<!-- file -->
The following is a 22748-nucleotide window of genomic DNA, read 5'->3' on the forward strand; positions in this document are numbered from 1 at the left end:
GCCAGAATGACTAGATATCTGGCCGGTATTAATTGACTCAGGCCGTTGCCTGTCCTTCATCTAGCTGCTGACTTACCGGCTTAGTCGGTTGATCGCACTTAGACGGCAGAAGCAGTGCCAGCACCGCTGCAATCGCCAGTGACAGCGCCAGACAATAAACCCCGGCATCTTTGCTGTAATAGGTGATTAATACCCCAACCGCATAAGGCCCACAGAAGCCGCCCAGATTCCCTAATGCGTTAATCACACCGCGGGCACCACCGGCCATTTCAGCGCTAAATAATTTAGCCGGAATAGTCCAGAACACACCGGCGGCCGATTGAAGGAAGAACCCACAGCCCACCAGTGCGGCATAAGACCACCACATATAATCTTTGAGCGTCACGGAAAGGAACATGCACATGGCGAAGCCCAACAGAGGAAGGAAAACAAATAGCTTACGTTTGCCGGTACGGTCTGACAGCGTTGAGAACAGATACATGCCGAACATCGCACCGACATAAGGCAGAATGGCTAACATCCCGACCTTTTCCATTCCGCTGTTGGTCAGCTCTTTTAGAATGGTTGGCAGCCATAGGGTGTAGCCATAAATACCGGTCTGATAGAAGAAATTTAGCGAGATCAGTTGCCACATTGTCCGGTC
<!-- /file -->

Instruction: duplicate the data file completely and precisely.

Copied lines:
The following is a 22748-nucleotide window of genomic DNA, read 5'->3' on the forward strand; positions in this document are numbered from 1 at the left end:
GCCAGAATGACTAGATATCTGGCCGGTATTAATTGACTCAGGCCGTTGCCTGTCCTTCATCTAGCTGCTGACTTACCGGCTTAGTCGGTTGATCGCACTTAGACGGCAGAAGCAGTGCCAGCACCGCTGCAATCGCCAGTGACAGCGCCAGACAATAAACCCCGGCATCTTTGCTGTAATAGGTGATTAATACCCCAACCGCATAAGGCCCACAGAAGCCGCCCAGATTCCCTAATGCGTTAATCACACCGCGGGCACCACCGGCCATTTCAGCGCTAAATAATTTAGCCGGAATAGTCCAGAACACACCGGCGGCCGATTGAAGGAAGAACCCACAGCCCACCAGTGCGGCATAAGACCACCACATATAATCTTTGAGCGTCACGGAAAGGAACATGCACATGGCGAAGCCCAACAGAGGAAGGAAAACAAATAGCTTACGTTTGCCGGTACGGTCTGACAGCGTTGAGAACAGATACATGCCGAACATCGCACCGACATAAGGCAGAATGGCTAACATCCCGACCTTTTCCATTCCGCTGTTGGTCAGCTCTTTTAGAATGGTTGGCAGCCATAGGGTGTAGCCATAAATACCGGTCTGATAGAAGAAATTTAGCGAGATCAGTTGCCACATTGTCCGGTC